23 Mar 2021
THE PSYCHOLOGICAL IMPACT OF BEING ON THE FRONTLINE
Women on the frontline
For us, everything started on October 15, 2019: The day we became frontliners. That burning flame in us was ignited by the Chouf forest fires that occurred on that same day.
October 16, 2019
Cynthia: Laet, are you watching the videos? The fires are uncontrollable. They’re ravaging people’s houses. It’s scary. I can’t stay home doing nothing. We have to do something. We can’t stay home.
Laetitia: Breathe. Let’s think rationally. If we’re going to do something, we better do it right.
Cynthia: Ok how? I can’t believe none of the politicians are helping! I’m not shocked, it has always been this way bass walaw!
Laetitia : Cynthia, write a small text on your Instagram and Facebook account saying that if anyone needs to help, food, clothes or anything that can be beneficial to the victims of the fire, we are willing to pick the items up from anywhere in Beirut and bring them directly to Chouf.
Cynthia: Ok I’m on it, let’s do this.
The pressure went up the second we picked up the first item. We went there alone, at night. We could barely see what was happening in the forest, only some little remaining flames. The smell was still extremely strong. The smoke cast a poignant feeling of despair. We felt suffocated and couldn’t imagine what the victims went through that night. Sadness grew even more. Our heart raced. When we delivered everything, the hope in their eyes was so rewarding: “Ento benten jito la halkon men Beirut la hon?!”. Back home, in the safety of our unburnt walls, we couldn’t sleep well. The smell stuck to our skin, the darkness to our eyes. Our mind was wide awake. We had mixed feelings, between satisfaction, fulfillment, happiness and fear, anxiety, worry.
Yes, once again: “el cha3eb lil cha3eb”. We couldn’t get over the fact that the ruling class didn’t support the people, in ANY possible way. It was not acceptable at all. We remained angry, furious, frustrated. We were revolted.
October 17, 2019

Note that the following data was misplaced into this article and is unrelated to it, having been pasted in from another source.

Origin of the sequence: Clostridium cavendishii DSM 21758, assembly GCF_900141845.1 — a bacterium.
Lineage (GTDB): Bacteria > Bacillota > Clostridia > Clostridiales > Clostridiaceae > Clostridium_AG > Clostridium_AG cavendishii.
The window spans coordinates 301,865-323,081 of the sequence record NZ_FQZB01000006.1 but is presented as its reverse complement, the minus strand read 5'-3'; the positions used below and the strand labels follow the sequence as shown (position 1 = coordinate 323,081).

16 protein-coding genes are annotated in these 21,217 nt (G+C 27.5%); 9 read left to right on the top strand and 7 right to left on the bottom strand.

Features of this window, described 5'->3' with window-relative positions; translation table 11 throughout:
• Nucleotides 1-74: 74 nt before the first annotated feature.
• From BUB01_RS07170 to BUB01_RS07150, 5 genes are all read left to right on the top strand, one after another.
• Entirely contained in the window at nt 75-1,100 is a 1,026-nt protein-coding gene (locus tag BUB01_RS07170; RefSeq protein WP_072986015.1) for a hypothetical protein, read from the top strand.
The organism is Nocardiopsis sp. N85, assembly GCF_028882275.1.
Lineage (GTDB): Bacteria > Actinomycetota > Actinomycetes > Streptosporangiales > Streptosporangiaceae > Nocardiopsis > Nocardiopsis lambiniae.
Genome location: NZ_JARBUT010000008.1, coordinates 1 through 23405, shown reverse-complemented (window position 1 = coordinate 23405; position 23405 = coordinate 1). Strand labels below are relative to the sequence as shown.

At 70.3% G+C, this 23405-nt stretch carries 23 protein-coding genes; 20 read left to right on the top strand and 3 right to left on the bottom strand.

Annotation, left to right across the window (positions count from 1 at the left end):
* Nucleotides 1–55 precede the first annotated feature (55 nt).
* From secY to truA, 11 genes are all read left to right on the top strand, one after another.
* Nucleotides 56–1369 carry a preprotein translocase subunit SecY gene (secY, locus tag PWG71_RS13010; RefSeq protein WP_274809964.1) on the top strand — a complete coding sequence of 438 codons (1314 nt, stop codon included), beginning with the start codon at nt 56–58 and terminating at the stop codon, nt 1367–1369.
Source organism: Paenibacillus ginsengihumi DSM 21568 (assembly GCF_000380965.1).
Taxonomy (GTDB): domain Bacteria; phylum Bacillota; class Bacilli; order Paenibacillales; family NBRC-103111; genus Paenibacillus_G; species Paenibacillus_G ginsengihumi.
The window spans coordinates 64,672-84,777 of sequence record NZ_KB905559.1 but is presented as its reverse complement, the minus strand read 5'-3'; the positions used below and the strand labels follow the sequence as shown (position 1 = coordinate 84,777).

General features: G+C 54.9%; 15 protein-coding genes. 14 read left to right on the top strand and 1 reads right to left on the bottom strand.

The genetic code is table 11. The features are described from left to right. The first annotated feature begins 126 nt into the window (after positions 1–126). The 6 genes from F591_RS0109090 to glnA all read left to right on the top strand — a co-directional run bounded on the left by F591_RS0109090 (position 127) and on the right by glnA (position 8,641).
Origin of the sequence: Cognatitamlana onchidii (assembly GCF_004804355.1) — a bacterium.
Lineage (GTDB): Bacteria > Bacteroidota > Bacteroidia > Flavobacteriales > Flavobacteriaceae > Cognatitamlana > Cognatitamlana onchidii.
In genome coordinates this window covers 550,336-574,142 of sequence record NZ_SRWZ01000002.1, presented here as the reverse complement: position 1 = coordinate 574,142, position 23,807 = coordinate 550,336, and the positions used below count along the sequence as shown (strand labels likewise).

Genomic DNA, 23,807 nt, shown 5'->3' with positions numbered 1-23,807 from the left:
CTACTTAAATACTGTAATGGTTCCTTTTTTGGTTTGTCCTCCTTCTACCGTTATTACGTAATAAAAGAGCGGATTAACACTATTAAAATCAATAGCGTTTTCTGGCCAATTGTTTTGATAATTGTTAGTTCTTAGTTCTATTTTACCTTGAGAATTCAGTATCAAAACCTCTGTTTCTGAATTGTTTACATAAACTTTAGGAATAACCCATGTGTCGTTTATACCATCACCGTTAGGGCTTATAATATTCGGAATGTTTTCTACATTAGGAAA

It’s safe to say that this date is a defining moment. We were not the same anymore. No one was and is. Overnight, everything changed: The uprising. The routine no longer existed, or rather has been transformed. Frustration was transformed to anger, and we needed to act fast in order to keep the momentum going.
A revolution? It was something we had never experienced in our lifetime. Something we don't know anything about. What we knew was the country could not go on as it was, and unfortunately still is. The streets were our new home, all day, every day. As women, we felt so strong on the frontline, like we were wearing invisible armors of steel that made us invincible.
We were happy about it. We never hesitated for a second. “Ma ele jlede enzal lyom” is a sentence that never crossed our minds. This was our new routine, in sickness and in health.
Going under politicians’ houses, going to the parliament, closing the roads, we couldn’t miss a protest as it was a chance to fight for our rights and our country. Our friends always describe us as strong, as heroes. If being strong or being a hero is acting without fear, then no. We are not. Sometimes, we are scared to death on the streets. We tremble with fear. But the adrenaline helped us go on. It took a revolution to know how courageous we are. Being on the frontline had a strong impact on our psyche. In the beginning, we were like robots, yelling chants and fighting without truly understanding. Then, day by day, it all started making sense. There was a bigger purpose, a national calling and it was up to us to answer that calling. Our mothers’ unwavering support also contributed to our perseverance and determination. Without them, we would not have been able to deal with the psychological effects of being on the frontline. They were always extremely worried about us, but they never made us feel it. Instead, they knew how to give us the motivation and wisdom we needed to keep on going. After all, they are a generation stained by the civil war. They have tasted the endless corruption that these leaders have inflicted on our Lebanon right from their sinister fingertips. Yes, our Lebanon because it is ours for the taking.